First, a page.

Champ

Champ

[champ, chomp]
Clark, Champ, 1850-1921, American legislator, b. near Lawrenceburg, Ky. His full name was James Beauchamp Clark. After a career as lawyer, newspaper editor, and politician in Missouri, he was (1893-95, 1897-1921) a member of the U.S. House of Representatives, becoming (1907) Democratic leader. He organized (1910) the successful fight against Speaker Joseph Cannon and his arbitrary control of legislative procedure. Clark served as speaker from 1911 to 1919. At the Democratic convention in 1912 he was the leading candidate for the Democratic nomination for President until William Jennings Bryan shifted his support to Woodrow Wilson.

See his autobiographical My Quarter Century of American Politics (1920, repr. 1969).

orig. James Beauchamp Clark

(born March 7, 1850, near Lawrenceburg, Ky., U.S.—died March 2, 1921, Washington, D.C.) U.S. politician. Clark moved to Missouri in 1876 and settled at Bowling Green. He was successively a newspaper editor, a prosecuting attorney, and a state legislator; he was then elected to the U.S. House of Representatives, where he served 13 terms (1893–95, 1897–1921). A follower of William Jennings Bryan, he supported agrarian measures. As a member of the House rules committee in 1910, he led the revolt against Joseph Cannon and succeeded him as speaker (1911–19). At the 1912 Democratic Party convention, Clark was a leading contender for the presidential nomination until Bryan switched his support to Woodrow Wilson.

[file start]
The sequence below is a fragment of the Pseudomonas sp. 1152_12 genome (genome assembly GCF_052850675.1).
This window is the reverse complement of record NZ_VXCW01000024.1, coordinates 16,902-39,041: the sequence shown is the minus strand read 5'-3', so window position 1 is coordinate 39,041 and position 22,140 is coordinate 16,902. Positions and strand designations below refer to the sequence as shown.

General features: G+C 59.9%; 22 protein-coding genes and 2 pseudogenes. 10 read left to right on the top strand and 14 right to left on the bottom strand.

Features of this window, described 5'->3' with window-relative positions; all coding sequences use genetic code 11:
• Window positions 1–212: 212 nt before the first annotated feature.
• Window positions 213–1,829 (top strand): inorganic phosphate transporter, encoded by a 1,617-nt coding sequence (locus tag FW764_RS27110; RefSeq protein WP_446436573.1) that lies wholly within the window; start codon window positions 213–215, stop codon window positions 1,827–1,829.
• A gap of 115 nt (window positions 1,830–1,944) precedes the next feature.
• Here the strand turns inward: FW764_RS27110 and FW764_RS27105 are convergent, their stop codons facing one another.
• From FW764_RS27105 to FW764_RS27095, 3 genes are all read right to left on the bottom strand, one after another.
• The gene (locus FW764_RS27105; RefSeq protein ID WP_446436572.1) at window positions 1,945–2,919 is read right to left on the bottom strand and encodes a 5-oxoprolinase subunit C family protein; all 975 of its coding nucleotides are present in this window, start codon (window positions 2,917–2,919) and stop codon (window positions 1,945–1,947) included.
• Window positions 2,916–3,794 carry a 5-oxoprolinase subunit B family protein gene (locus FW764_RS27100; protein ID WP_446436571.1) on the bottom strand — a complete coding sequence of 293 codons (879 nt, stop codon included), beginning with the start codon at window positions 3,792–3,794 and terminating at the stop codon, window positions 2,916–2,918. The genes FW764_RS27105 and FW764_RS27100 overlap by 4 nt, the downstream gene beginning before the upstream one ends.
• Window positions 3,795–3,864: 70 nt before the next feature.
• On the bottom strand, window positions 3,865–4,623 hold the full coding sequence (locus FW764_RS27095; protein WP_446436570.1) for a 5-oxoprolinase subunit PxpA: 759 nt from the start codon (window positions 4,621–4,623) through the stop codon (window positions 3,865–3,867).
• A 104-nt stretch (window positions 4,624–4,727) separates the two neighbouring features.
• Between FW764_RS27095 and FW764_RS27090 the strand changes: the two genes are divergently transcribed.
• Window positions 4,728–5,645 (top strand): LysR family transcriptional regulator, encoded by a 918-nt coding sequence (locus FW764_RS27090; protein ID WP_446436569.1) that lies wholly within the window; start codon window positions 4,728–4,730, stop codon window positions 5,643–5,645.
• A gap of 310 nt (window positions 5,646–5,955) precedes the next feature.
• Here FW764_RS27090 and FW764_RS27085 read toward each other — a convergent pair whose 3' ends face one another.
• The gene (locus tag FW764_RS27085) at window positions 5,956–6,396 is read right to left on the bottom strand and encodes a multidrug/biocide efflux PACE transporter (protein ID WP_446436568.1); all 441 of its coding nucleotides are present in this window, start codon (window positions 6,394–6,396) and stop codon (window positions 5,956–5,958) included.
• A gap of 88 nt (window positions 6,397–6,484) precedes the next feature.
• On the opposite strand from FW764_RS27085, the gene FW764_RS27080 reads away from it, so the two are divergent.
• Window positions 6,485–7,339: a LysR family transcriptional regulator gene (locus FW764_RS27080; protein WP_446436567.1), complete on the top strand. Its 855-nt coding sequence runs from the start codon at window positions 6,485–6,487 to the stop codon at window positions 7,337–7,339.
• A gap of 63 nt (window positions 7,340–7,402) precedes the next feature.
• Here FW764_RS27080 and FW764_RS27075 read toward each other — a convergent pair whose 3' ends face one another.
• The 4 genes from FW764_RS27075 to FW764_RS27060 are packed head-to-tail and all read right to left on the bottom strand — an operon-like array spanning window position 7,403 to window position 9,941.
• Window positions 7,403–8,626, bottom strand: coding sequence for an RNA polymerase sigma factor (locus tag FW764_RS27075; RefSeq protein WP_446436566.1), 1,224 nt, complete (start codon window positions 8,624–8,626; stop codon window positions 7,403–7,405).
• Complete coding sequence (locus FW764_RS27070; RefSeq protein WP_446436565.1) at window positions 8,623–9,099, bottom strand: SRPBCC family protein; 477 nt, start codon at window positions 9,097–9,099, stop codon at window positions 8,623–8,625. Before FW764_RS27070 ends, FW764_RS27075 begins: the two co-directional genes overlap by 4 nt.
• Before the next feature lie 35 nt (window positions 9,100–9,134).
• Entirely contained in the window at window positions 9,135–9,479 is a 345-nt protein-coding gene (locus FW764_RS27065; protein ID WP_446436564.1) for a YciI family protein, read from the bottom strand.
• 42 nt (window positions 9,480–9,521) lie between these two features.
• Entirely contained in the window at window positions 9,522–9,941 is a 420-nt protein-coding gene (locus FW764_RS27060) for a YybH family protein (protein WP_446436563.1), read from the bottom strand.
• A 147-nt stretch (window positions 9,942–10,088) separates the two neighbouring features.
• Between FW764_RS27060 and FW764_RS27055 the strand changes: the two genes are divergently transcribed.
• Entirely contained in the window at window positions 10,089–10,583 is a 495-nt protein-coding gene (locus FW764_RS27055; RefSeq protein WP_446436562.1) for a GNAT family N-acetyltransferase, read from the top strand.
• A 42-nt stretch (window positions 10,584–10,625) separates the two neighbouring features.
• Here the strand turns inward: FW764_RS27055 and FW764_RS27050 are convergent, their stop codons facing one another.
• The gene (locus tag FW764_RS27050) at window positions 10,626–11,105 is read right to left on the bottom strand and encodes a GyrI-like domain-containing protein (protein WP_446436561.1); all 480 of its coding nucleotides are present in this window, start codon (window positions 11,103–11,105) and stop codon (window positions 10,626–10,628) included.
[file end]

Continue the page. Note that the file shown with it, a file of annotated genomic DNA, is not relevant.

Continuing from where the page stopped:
Learn more about Clark, Champ with a free trial on Britannica.com.

orig. James Beauchamp Clark

(born March 7, 1850, near Lawrenceburg, Ky., U.S.—died March 2, 1921, Washington, D.C.) U.S. politician. Clark moved to Missouri in 1876 and settled at Bowling Green. He was successively a newspaper editor, a prosecuting attorney, and a state legislator; he was then elected to the U.S. House of Representatives, where he served 13 terms (1893–95, 1897–1921). A follower of William Jennings Bryan, he supported agrarian measures. As a member of the House rules committee in 1910, he led the revolt against Joseph Cannon and succeeded him as speaker (1911–19). At the 1912 Democratic Party convention, Clark was a leading contender for the presidential nomination until Bryan switched his support to Woodrow Wilson.

Learn more about Clark, Champ with a free trial on Britannica.com.

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